Spe­cial man, spe­cial recog­ni­tion

Mu­seum ex­hibit pays trib­ute to Mac­Dougall’s con­tri­bu­tion in the Sec­ond World War

The News (New Glasgow) - - PICTOU COUNTY - BY SUEANN MUSICK

Gor­don Mac­Dougall’s con­tri­bu­tions to the Cana­dian mil­i­tary will not go un­no­ticed.

His fam­ily has taken his medals, plaques and other im­por­tant pieces of his ser­vice with the First Spe­cial Ser­vices and do­nated them to the Pic­tou County Mil­i­tary Mu­seum.

“When Dad died, it was in his home and I was trus­tee for it so it was at my house and it was avail­able to anyone,” said Gor­don’s son, Al­lan Mac­Dougall, who viewed the dis­play at the mu­seum with his four other sib­lings. “We de­cided the best thing would be to do­nate to the mu­seum so ev­ery­one could ap­pre­ci­ate another Pic­to­ni­ans ef­forts.”

Mu­seum cu­ra­tor David Avery said Mac­Dougall’s do­na­tion is one of kind for the mu­seum be­cause it does not have mem­o­ra­bilia from another First Spe­cial Forces mem­ber on dis­play.

Mac­Dougall was an ad­ven­tur­ous 18-year-old who lied about his age to en­roll with the Cana­dian mil­i­tary. In 1942, the elite First Spe­cial Forces team was formed and con­sisted of a com­bi­na­tion of sol­diers from the United States and Canada.

“They were com­man­dos,” said Avery. “They are con­sid­ered to­day to be the grand­daddy or the fore­fa­thers of Spe­cial Forces, Green

Beret and Navy Seals. They were trained to be sent into dan­ger­ous places on ex­tremely dan­ger­ous mis­sions. “

Avery said the men were taught spe­cial skills, such as ski­ing by Nor­we­gian in­struc­tors, parachut­ing, rock climb­ing, re­pelling and a lot of hand-to-hand spe­cial train­ing as well as night pa­trols. They were named the Devil’s Brigade and their story was later made into a Hol­ly­wood movie star­ring Wil­liam Holden.

“They ended up in Italy in World War Two in some re­ally tough op­er­a­tions,” Avery said, point­ing out a pic­ture that showed Mac­Dougall wounded dur­ing the Lib­er­a­tion of Rome.

Although they fought side by side on one team, Cana­dian sol­diers re­ceived less money than Amer­i­cans and when Mac­Dougall was wounded, he didn’t re­ceive a Pur­ple Heart, like his Amer­i­can com­rades. How­ever, he was the re­cip­i­ent of a badge from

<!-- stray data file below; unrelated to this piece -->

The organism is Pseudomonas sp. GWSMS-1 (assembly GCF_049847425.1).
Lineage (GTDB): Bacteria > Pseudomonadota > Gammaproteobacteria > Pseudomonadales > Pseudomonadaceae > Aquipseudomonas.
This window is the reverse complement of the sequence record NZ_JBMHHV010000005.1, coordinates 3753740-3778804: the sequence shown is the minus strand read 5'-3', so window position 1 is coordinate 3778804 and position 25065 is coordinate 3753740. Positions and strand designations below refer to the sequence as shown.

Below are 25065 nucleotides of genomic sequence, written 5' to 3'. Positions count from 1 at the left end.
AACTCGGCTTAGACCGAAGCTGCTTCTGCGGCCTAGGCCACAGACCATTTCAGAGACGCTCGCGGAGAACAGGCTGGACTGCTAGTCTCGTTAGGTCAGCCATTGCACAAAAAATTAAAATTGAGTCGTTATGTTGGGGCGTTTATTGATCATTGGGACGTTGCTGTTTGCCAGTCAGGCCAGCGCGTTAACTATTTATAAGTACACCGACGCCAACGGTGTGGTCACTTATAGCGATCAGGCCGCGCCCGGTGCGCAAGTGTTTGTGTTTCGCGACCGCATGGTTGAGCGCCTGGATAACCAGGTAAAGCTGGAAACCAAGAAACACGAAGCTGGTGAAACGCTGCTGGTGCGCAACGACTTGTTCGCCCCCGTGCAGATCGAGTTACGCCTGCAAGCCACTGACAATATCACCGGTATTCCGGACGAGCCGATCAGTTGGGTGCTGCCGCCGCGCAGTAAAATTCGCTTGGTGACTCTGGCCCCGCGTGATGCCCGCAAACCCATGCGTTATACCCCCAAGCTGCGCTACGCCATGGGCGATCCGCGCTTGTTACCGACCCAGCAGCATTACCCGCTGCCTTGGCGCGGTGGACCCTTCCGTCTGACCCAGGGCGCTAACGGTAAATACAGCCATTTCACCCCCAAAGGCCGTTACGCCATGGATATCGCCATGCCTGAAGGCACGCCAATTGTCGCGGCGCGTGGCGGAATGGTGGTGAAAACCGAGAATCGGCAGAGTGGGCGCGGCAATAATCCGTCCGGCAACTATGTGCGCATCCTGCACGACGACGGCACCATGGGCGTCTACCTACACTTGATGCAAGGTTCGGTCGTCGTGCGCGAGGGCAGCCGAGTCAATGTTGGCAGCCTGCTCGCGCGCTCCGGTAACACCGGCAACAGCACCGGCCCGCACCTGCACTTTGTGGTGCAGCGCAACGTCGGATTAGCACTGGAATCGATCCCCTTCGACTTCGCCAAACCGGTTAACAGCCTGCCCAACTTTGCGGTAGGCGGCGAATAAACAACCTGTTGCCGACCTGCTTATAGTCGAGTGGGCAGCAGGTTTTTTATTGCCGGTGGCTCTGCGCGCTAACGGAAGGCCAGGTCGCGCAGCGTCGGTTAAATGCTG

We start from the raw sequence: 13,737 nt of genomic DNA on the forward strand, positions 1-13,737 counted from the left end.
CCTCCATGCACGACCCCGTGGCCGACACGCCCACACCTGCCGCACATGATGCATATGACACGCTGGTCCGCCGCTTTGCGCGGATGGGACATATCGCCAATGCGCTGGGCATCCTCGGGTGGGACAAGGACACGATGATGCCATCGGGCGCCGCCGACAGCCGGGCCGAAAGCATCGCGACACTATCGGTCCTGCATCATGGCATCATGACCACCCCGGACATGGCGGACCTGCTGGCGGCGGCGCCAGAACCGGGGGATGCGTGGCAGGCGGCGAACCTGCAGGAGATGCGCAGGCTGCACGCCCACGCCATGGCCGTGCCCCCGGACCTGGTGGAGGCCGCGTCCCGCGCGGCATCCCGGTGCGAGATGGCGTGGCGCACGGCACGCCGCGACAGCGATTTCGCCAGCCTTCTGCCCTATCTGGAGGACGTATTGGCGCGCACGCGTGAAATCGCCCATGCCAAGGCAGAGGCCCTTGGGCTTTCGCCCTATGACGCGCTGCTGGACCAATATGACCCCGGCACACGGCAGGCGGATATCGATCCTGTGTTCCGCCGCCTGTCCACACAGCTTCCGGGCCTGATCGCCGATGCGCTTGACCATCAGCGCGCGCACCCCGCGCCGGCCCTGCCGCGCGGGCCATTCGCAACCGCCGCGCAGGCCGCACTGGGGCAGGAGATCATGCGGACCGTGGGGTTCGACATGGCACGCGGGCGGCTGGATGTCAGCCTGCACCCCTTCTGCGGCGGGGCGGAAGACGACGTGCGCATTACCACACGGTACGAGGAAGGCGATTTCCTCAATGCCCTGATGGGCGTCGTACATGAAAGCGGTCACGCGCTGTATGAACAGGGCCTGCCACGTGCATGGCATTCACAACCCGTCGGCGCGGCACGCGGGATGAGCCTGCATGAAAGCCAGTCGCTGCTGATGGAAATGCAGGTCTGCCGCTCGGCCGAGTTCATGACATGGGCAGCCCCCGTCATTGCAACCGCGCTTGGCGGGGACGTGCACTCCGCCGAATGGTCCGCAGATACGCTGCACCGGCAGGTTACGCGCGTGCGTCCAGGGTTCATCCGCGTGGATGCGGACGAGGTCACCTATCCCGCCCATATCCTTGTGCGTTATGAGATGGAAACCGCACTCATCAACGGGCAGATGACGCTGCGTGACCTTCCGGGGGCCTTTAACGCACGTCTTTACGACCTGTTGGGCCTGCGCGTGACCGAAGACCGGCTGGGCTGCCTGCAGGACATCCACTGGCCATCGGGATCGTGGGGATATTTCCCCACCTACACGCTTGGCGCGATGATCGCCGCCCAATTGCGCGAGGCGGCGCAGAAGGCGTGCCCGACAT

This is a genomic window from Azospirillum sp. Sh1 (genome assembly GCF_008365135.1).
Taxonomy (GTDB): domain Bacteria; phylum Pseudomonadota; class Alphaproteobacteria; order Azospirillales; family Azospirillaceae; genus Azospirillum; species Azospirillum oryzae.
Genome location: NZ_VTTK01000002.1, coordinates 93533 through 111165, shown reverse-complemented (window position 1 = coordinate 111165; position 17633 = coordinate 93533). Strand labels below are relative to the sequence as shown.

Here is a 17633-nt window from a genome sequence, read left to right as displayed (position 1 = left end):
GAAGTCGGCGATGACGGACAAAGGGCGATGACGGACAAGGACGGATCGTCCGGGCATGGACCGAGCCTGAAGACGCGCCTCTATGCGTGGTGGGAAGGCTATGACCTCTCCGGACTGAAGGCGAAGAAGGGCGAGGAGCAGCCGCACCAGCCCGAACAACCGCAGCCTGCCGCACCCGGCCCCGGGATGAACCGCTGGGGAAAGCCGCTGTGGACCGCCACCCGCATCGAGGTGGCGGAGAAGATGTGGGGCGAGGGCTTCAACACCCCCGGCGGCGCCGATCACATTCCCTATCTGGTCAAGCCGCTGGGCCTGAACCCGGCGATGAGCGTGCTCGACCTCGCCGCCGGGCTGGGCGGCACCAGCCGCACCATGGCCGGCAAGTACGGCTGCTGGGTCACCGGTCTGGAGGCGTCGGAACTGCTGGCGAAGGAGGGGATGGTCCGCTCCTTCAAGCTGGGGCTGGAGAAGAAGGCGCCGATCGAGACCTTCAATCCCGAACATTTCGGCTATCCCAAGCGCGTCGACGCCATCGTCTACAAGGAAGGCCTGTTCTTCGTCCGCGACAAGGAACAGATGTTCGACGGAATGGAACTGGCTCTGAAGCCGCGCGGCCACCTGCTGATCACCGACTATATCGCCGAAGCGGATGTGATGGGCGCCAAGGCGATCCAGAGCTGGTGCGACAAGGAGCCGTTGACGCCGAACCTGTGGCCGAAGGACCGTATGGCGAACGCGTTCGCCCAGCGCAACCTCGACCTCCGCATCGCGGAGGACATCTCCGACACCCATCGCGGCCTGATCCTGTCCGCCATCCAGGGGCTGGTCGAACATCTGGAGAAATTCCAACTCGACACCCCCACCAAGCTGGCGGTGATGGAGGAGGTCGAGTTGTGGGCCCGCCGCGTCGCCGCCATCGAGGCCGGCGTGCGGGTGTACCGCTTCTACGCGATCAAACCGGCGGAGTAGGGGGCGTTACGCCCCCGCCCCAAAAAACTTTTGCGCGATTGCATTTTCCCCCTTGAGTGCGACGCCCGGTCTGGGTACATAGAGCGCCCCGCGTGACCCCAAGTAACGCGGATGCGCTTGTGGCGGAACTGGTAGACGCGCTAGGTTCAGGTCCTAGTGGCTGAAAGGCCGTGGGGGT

“They are con­sid­ered to­day to be the grand­daddy or the fore­fa­thers of Spe­cial Forces, Green Beret and Navy Seals. They were trained to be sent into dan­ger­ous places on ex­tremely dan­ger­ous mis­sions. “Mu­seum cu­ra­tor David Avery

the United States rec­og­niz­ing he fought 30 days close com­bat with an en­emy force.

Recog­ni­tion would come later in life for Mac­Dougall who re­ceived a Bronze Medal­lion from the United States Congress for his con­tri­bu­tions in the brigade as well as a Le­gion of Honour medal from the French govern­ment for his ser­vice dur­ing the lib­er­a­tion of France.

The First Spe­cial Ser­vices was dis­banded in 1944 and Mac­Dougall re­turned home to Thor­burn in 1945. Four days af­ter his re­turn to Pic­tou County, he started work in the McBain Coal Mine. He re­mained in Thor­burn his en­tire life where he mar­ried and raised five chil­dren.

SUB­MIT­TED

A photo of Gor­don Mac­Dougall of Thor­burn hold­ing the Bronze Medal­lion he re­ceived from the United States govern­ment. Mac­Dougall re­cently passed away and his chil­dren de­cided to do­nate his medals to the Pic­tou County Mil­i­tary Mu­seum.

SUEANN MUSICK/THE NEWS

Gor­don Mac­Dougall’s fam­ily re­cently do­nated his medals and other pieces of his­tory as­so­ci­ated with the time he served in the First Spe­cial Ser­vices to the Pic­tou County Mil­i­tary Mu­seum. From left, Stephen Mac­Dougall, Linda Mac­Dougall, Toby Mac­Don­ald, Susan Hay­man, mu­seum cu­ra­tor David Avery and Al­lan Mac­Dougall.

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